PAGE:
IVF: Mother's pride 40 years after fertility breakthrough
Grace MacDonald was the first person in Scotland to give birth using the treatment.
In vitro fertilisation (IVF) was the breakthrough that revolutionised fertility treatment around the world.
It has been 40 years since it was successful for the first time, with Louise Brown born in England nine months later.
The first Scottish IVF baby, Alistair MacDonald, was born on January 14, 1979, to a whirlwind of media interest.
The work of Dr Patrick Steptoe and Professor Robert Edwards was originally viewed as controversial and the first trials were carried out in almost complete secrecy.
Religious groups protested the work, saying the Royal Oldham Hospital in Greater Manchester was trying to play God.
Grace MacDonald, Alistair's mother, still remembers the media hounding her family when names of those involved in the programme were leaked to the press.
Mrs MacDonald says: "I was very surprised at the interest. I didn't really know until about November, when it was broken in the press, that I was one of the only IVF pregnancies in the country.
"A nurse at the hospital leaked the names to the press. There were people there from all over the world - television cameras coming to our house from America and Australia - it was all a bit surreal.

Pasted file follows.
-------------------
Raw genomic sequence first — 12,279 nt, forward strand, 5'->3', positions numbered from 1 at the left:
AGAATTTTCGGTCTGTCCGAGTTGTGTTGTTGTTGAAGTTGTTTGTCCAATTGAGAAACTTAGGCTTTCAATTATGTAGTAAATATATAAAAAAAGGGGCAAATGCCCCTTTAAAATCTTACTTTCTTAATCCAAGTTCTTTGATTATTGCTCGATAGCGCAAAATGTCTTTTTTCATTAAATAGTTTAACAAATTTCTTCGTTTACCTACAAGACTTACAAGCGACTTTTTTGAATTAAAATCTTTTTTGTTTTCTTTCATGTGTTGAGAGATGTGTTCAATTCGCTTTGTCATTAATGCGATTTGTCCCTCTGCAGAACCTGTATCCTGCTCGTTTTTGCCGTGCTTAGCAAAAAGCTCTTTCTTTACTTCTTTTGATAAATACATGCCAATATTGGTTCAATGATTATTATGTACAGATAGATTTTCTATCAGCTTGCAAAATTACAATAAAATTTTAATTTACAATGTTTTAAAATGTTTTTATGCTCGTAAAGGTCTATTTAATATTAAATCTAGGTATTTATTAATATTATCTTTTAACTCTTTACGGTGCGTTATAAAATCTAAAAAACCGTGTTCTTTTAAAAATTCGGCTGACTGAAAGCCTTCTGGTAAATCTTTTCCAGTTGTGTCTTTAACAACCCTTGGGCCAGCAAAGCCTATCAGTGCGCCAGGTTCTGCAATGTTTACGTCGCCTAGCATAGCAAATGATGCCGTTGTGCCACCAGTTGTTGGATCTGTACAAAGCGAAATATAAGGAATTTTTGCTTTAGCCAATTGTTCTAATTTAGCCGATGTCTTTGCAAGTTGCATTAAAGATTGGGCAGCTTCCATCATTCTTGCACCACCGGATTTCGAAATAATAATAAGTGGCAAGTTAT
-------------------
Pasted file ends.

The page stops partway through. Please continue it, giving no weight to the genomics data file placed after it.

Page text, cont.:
"But our neighbours were amazing and closed ranks and closed off the street and wouldn't let them in."
It was just by chance that Mrs MacDonald was involved in the programme in the first place.
She had been visiting friends in Stirling when she noticed an article about the treatment on her friend's coffee table.
"The way the article described the problems that women were having fitted me exactly", Mrs MacDonald recalls.
"The article was about the team making some kind of breakthrough at that time. It didn't go into a lot of detail so I wanted to take this further.
"My gynaecologist through in Glasgow at that time was a great doctor called David Heart and I did have appointments coming up with him for other problems. And David said 'Right, if you want to write Grace, I will as well'."
She adds: "And that's how it started. But it was quite a long time later that I heard back from Patrick Steptoe to come down. That was it, I was put on the programme in 1975."
Mrs MacDonald faced a lot of other problems in the lead up to falling pregnant.
'Being a part of that, I felt a great sense of achievement.'Grace MacDonald
First, she had to undergo major surgery to remove both her fallopian tubes and an ovary.
The first round of IVF was administered in 1977, which failed. Success rates in those early years were just 12%.
A few months later, Mrs MacDonald was brought in for a second round, which was successful.
Now, more than six million babies have been born thanks to IVF and the treatment is hailed as being one of the biggest breakthroughs in fertility treatment.
Medical researchers are hopeful of making more advances in the fertility treatment so it can be more successful for people wanting to start a family.
The odds of falling pregnant through IVF now stand at around 40% but it is hoped this could be dramatically increase.
Now, 40 years on, Mrs MacDonald says she still feels honoured to have been a part of the revolutionary programme so many people depend on now.
"When he was born there was obviously total joy and elation", Mrs MacDonald says.
"But being a part of that, I also felt a great sense of achievement."